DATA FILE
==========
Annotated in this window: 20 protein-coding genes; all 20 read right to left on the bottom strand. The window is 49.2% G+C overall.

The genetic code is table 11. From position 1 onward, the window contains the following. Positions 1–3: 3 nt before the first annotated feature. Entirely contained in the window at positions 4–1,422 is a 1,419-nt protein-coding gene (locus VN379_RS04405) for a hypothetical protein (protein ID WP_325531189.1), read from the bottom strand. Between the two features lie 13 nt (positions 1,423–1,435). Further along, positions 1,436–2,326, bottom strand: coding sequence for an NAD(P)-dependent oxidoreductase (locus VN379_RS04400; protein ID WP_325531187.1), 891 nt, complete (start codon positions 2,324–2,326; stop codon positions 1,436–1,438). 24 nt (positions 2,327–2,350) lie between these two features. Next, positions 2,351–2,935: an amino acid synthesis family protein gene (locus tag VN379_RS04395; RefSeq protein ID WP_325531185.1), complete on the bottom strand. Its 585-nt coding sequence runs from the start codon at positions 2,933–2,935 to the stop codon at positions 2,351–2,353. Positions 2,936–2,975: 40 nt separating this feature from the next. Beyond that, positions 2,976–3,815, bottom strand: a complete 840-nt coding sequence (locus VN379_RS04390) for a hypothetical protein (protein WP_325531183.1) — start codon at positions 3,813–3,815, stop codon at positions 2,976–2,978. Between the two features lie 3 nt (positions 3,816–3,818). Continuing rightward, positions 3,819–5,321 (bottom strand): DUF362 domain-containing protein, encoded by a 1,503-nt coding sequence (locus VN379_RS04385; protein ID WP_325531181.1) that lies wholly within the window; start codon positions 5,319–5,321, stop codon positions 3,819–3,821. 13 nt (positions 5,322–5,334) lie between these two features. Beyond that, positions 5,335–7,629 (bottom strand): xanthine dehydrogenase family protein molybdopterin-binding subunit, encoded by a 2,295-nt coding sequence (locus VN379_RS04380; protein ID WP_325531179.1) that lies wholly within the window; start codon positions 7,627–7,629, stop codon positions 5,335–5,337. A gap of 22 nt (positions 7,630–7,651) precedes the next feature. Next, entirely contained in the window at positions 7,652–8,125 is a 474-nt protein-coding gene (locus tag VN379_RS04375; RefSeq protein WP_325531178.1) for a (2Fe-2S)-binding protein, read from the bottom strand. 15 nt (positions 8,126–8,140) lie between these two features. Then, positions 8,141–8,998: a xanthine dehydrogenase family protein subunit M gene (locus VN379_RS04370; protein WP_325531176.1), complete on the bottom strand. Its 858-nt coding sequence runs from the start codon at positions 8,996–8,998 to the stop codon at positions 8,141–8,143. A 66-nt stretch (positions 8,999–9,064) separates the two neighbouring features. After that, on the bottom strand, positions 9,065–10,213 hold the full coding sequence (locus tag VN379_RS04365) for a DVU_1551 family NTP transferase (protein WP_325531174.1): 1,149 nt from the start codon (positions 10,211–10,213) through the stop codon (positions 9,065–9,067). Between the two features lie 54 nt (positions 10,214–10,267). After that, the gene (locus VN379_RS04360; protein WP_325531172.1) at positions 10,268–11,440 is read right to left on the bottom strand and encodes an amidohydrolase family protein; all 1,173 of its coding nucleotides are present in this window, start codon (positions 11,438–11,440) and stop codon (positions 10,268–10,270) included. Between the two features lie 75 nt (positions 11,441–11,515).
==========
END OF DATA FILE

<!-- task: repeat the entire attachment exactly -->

Annotated in this window: 20 protein-coding genes; all 20 read right to left on the bottom strand. The window is 49.2% G+C overall.

The genetic code is table 11. From position 1 onward, the window contains the following. Positions 1–3: 3 nt before the first annotated feature. Entirely contained in the window at positions 4–1,422 is a 1,419-nt protein-coding gene (locus VN379_RS04405) for a hypothetical protein (protein ID WP_325531189.1), read from the bottom strand. Between the two features lie 13 nt (positions 1,423–1,435). Further along, positions 1,436–2,326, bottom strand: coding sequence for an NAD(P)-dependent oxidoreductase (locus VN379_RS04400; protein ID WP_325531187.1), 891 nt, complete (start codon positions 2,324–2,326; stop codon positions 1,436–1,438). 24 nt (positions 2,327–2,350) lie between these two features. Next, positions 2,351–2,935: an amino acid synthesis family protein gene (locus tag VN379_RS04395; RefSeq protein ID WP_325531185.1), complete on the bottom strand. Its 585-nt coding sequence runs from the start codon at positions 2,933–2,935 to the stop codon at positions 2,351–2,353. Positions 2,936–2,975: 40 nt separating this feature from the next. Beyond that, positions 2,976–3,815, bottom strand: a complete 840-nt coding sequence (locus VN379_RS04390) for a hypothetical protein (protein WP_325531183.1) — start codon at positions 3,813–3,815, stop codon at positions 2,976–2,978. Between the two features lie 3 nt (positions 3,816–3,818). Continuing rightward, positions 3,819–5,321 (bottom strand): DUF362 domain-containing protein, encoded by a 1,503-nt coding sequence (locus VN379_RS04385; protein ID WP_325531181.1) that lies wholly within the window; start codon positions 5,319–5,321, stop codon positions 3,819–3,821. 13 nt (positions 5,322–5,334) lie between these two features. Beyond that, positions 5,335–7,629 (bottom strand): xanthine dehydrogenase family protein molybdopterin-binding subunit, encoded by a 2,295-nt coding sequence (locus VN379_RS04380; protein ID WP_325531179.1) that lies wholly within the window; start codon positions 7,627–7,629, stop codon positions 5,335–5,337. A gap of 22 nt (positions 7,630–7,651) precedes the next feature. Next, entirely contained in the window at positions 7,652–8,125 is a 474-nt protein-coding gene (locus tag VN379_RS04375; RefSeq protein WP_325531178.1) for a (2Fe-2S)-binding protein, read from the bottom strand. 15 nt (positions 8,126–8,140) lie between these two features. Then, positions 8,141–8,998: a xanthine dehydrogenase family protein subunit M gene (locus VN379_RS04370; protein WP_325531176.1), complete on the bottom strand. Its 858-nt coding sequence runs from the start codon at positions 8,996–8,998 to the stop codon at positions 8,141–8,143. A 66-nt stretch (positions 8,999–9,064) separates the two neighbouring features. After that, on the bottom strand, positions 9,065–10,213 hold the full coding sequence (locus tag VN379_RS04365) for a DVU_1551 family NTP transferase (protein WP_325531174.1): 1,149 nt from the start codon (positions 10,211–10,213) through the stop codon (positions 9,065–9,067). Between the two features lie 54 nt (positions 10,214–10,267). After that, the gene (locus VN379_RS04360; protein WP_325531172.1) at positions 10,268–11,440 is read right to left on the bottom strand and encodes an amidohydrolase family protein; all 1,173 of its coding nucleotides are present in this window, start codon (positions 11,438–11,440) and stop codon (positions 10,268–10,270) included. Between the two features lie 75 nt (positions 11,441–11,515).